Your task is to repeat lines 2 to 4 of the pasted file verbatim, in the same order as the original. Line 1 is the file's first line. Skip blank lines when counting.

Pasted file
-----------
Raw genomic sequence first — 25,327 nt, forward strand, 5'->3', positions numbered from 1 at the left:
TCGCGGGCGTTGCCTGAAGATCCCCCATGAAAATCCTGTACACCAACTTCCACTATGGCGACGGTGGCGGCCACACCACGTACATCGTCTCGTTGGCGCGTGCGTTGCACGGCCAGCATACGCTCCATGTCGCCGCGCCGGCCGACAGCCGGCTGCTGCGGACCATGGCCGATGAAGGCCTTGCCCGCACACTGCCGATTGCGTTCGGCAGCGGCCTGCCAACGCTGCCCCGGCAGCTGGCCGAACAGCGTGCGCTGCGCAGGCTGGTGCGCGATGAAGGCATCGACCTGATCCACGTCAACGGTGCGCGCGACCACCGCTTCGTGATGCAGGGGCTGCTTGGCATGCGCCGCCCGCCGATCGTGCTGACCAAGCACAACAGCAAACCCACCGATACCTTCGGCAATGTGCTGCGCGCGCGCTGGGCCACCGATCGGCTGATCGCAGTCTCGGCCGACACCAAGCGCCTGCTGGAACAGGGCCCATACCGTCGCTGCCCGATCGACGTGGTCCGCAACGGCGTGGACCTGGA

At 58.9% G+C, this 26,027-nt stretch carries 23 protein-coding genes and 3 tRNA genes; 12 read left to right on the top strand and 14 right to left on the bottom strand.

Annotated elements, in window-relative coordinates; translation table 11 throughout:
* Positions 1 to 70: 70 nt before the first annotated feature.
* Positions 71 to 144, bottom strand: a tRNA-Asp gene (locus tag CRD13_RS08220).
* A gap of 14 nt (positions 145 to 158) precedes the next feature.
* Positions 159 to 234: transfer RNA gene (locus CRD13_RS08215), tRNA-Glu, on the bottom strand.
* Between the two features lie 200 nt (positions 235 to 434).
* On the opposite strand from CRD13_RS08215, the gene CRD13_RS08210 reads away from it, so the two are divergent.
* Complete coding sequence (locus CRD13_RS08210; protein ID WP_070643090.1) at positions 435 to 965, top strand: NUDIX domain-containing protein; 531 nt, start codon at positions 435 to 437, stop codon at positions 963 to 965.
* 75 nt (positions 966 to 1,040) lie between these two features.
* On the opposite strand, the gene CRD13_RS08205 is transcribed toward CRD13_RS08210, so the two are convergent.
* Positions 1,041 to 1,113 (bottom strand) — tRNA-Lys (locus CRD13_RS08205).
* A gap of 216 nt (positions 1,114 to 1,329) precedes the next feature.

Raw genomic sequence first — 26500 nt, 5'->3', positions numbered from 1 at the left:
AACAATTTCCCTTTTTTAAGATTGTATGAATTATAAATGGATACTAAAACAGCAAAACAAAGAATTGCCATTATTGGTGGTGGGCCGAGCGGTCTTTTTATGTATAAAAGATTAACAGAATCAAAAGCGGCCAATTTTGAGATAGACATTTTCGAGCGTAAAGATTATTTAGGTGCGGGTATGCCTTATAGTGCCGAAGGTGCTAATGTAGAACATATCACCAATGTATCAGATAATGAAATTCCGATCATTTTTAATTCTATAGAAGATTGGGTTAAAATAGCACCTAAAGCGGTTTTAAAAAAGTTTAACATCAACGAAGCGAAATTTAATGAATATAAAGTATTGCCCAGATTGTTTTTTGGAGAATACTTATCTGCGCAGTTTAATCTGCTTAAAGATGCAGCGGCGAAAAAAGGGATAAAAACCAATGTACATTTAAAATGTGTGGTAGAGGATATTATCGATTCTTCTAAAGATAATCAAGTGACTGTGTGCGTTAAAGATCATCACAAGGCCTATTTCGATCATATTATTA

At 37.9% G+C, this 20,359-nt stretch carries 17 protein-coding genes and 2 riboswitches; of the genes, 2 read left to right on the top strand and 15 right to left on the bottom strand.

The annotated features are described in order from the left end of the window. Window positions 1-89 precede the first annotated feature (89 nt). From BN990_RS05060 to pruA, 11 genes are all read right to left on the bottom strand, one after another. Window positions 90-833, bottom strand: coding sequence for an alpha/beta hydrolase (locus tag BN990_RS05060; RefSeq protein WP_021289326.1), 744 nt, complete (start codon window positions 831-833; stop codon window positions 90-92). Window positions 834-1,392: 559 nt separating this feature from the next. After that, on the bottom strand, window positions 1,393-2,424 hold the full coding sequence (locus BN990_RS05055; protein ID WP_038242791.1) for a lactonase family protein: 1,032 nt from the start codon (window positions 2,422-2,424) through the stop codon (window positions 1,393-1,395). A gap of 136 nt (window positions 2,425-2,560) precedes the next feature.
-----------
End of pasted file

TCGCGGGCGTTGCCTGAAGATCCCCCATGAAAATCCTGTACACCAACTTCCACTATGGCGACGGTGGCGGCCACACCACGTACATCGTCTCGTTGGCGCGTGCGTTGCACGGCCAGCATACGCTCCATGTCGCCGCGCCGGCCGACAGCCGGCTGCTGCGGACCATGGCCGATGAAGGCCTTGCCCGCACACTGCCGATTGCGTTCGGCAGCGGCCTGCCAACGCTGCCCCGGCAGCTGGCCGAACAGCGTGCGCTGCGCAGGCTGGTGCGCGATGAAGGCATCGACCTGATCCACGTCAACGGTGCGCGCGACCACCGCTTCGTGATGCAGGGGCTGCTTGGCATGCGCCGCCCGCCGATCGTGCTGACCAAGCACAACAGCAAACCCACCGATACCTTCGGCAATGTGCTGCGCGCGCGCTGGGCCACCGATCGGCTGATCGCAGTCTCGGCCGACACCAAGCGCCTGCTGGAACAGGGCCCATACCGTCGCTGCCCGATCGACGTGGTCCGCAACGGCGTGGACCTGGA

At 58.9% G+C, this 26,027-nt stretch carries 23 protein-coding genes and 3 tRNA genes; 12 read left to right on the top strand and 14 right to left on the bottom strand.

Annotated elements, in window-relative coordinates; translation table 11 throughout: